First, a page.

Frankfurt and Paris Attack London. Which One Will Be the New Financial Centre of Europe?

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The European leaders start an offence against the dominant position of London City in the trade of the Euro.

Frankfurt and Paris Attack London. Which One Will Be the New Financial Centre of Europe?

Written by Nikolay Nikolaev; Originally appeared at A-specto, translated by Valentina Tzoneva exclusively for SouthFront

Thomas Shaffer, the Financial Minister of Hessen – a federal province in Germany with Frankfurt-on-Main as its economic center – announced an initiative for a number of talks with the bankers of London regarding making Frankfurt their new home after the British referendum for leaving the European Union (EU). ”We are campaigning in favor of Hessen as the financial centre, Frankfurt, has a lot to offer,” Shaffer said during a meeting where numerous British flags were displayed. The move of the federal government is not unusual – many German politicians have often publically presented Frankfurt as an alternative centre to London. In the battle for attracting capital between the European capitals, detailed studies and prognosis have been made for a long time now. The Chairman of the Association of the German Banks (BDB), Michael Kemer, recently spoke in a negative tone regarding the offer of the Financial Minister Schoible for the introduction of tax on financial transactions due to fear of  outflow of capital in the critical times after Brexit. The German bank federation started discussions on a package of reforms including cancellation of some regulations and liberalisation that should help to attract new companies.

France also got involved in the battle of the capitals. In an interview for a French business newspaper, President Hollande announced that France must adapt its regulations, including tax regulations, in order to make Paris a more attractive destination for investors. Earlier, the President of Paris Europlace, a group stimulating the French finance, met Finance Minister, Michel Sapen, to discuss methods for increasing the ability of the French capital to attract bankers from the City of London. The Director of the Paris Stock Exchange hoped to enforce the position of the stock exchange by attracting international firms willing to develop business in Europe. He said: ”We want Paris to be the leader in the market for financing business.”

In an attempt to avoid the running out of capital after Brexit, London hinted that it could reduce its corporate tax to a level of 15%. Along with this, the government of Her Majesty is prepareing measures for stimulating the economy and to fight the withdrawal of investors. The big battle between the Island and the motors of the European Union – France and Germany – however, is taking place only on a diplomatic front in the process of negotiations regarding Great Britain’s exit, and for now, it is not yet a full-scale financial war. The critical point of conflict of interests is related to the dominant position of London City in the trade of the Euro.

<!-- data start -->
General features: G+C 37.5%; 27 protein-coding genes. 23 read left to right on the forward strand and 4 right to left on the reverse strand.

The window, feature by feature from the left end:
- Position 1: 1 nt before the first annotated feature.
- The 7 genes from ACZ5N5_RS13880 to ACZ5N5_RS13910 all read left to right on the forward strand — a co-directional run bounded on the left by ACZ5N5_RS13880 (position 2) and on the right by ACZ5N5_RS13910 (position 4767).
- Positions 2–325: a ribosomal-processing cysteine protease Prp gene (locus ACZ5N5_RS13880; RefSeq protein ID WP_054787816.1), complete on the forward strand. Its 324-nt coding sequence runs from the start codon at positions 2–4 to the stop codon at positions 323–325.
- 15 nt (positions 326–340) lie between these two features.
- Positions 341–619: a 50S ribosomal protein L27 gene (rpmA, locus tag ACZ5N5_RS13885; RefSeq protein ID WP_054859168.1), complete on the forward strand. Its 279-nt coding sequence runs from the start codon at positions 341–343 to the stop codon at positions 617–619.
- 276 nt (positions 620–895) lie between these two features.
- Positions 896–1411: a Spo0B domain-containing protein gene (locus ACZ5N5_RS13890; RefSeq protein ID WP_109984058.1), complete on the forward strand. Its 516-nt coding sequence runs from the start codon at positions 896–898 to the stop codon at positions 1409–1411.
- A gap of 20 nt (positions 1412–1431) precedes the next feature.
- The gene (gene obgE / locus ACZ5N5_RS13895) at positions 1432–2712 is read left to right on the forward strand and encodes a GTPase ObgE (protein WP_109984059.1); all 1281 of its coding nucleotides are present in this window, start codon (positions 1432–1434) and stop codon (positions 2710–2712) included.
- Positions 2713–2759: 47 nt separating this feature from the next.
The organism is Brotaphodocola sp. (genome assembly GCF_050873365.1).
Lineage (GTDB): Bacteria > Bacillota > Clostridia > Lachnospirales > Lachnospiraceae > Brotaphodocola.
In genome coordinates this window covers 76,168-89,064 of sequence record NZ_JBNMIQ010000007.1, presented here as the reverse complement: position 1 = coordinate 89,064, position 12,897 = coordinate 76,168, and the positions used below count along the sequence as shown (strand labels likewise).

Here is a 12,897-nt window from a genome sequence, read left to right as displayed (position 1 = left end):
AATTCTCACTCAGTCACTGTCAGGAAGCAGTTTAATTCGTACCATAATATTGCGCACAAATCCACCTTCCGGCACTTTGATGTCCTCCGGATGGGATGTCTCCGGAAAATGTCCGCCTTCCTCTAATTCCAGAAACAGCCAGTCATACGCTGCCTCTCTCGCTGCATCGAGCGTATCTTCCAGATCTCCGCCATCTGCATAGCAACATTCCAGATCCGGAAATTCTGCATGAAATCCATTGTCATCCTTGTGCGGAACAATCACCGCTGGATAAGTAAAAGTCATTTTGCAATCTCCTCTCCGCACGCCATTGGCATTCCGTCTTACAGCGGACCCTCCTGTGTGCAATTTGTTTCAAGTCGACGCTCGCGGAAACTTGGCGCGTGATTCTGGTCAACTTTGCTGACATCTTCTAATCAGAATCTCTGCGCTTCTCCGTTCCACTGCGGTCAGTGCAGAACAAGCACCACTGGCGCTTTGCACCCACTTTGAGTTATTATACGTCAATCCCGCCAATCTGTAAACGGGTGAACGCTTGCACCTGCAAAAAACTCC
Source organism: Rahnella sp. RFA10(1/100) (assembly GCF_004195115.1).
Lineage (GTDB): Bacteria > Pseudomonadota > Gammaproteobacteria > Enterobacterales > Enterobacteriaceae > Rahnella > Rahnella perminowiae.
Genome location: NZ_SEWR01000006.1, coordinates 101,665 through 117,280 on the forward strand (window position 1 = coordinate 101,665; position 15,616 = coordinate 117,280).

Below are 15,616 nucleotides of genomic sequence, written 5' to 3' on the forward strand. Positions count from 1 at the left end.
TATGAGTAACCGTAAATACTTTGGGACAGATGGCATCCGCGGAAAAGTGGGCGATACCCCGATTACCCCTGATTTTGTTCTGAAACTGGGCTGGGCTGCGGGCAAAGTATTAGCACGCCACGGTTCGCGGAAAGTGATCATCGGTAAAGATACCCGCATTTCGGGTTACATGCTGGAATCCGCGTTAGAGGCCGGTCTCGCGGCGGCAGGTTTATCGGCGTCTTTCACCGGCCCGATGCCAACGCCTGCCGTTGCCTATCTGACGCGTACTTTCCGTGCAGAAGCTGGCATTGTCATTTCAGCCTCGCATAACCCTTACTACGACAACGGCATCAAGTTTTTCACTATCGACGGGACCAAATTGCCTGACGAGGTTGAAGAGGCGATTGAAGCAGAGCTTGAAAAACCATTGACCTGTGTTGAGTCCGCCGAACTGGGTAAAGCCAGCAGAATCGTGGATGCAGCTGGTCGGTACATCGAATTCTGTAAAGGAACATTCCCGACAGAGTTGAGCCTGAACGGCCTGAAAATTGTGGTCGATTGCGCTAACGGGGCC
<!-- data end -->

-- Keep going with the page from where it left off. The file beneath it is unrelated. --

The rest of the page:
President Hollande recently spoke sharply, saying that London must give up its role in operations with the Euro after leaving the EU. The question about whether the Euro-clearing houses will remain in the British capital will be the most contested in the negotiations. The British are zealously protecting the acquisition and they recently won a case against the European Central Bank. The reason for this was Paris and Frankfurt’s attempt to overtake the trade of huge capital, with demands that the clearing houses must be based in the Euro-zone in case more than 5% of the market of financial products denominated in Euros passes through the houses – a move directed completely against London. The choice of resources demonstrates the importance which the Kingdom allocates to the control of the financial markets, for which the recent British Euro-Commissioner was responsible – financial stability, financial services and capital markets.

French and Germans also hold a strong card in the negotiations. Leaving the European Union has left a question hanging in the air for London regarding access of financial institutions to the common market. The concerns of the banks of the city are related to the so-called ‘Union passport’. According to European legislature, a bank which is registered in one of the member states can offer its services in all the states of the Union. This system allows even the biggest banks to hold small offices in other European capitals and maintain their major centre in London. Brexit might force many suppliers of financial services to move out of the British capital, as they will need a place for business in the Euro-zone in order to follow the rules guaranteed by the passport.

An interesting detail about the behind-the-scenes negotiations between the European capitals, was the intention to merge the major fund stock exchanges in Great Britain and Germany, which was announced in February. The merger of the London Stock Exchange and Deutsche Bourse, which would have had a market value of about US$28 billion, is a serious competitor of the stock exchange leaders from the USA. The agreement anticipates that the London Stock Exchange to become the owner of 45.6% of the group, while the Deutsche Bourse to control 54.4%. The head office of the united community must remain in London. It remains unknown what agreements and mutual compromises regarding the redistribution of financial markets between Berlin and London are related to this move, but the statement that the two banks continue the process of merging regardless of Brexit, is a fact.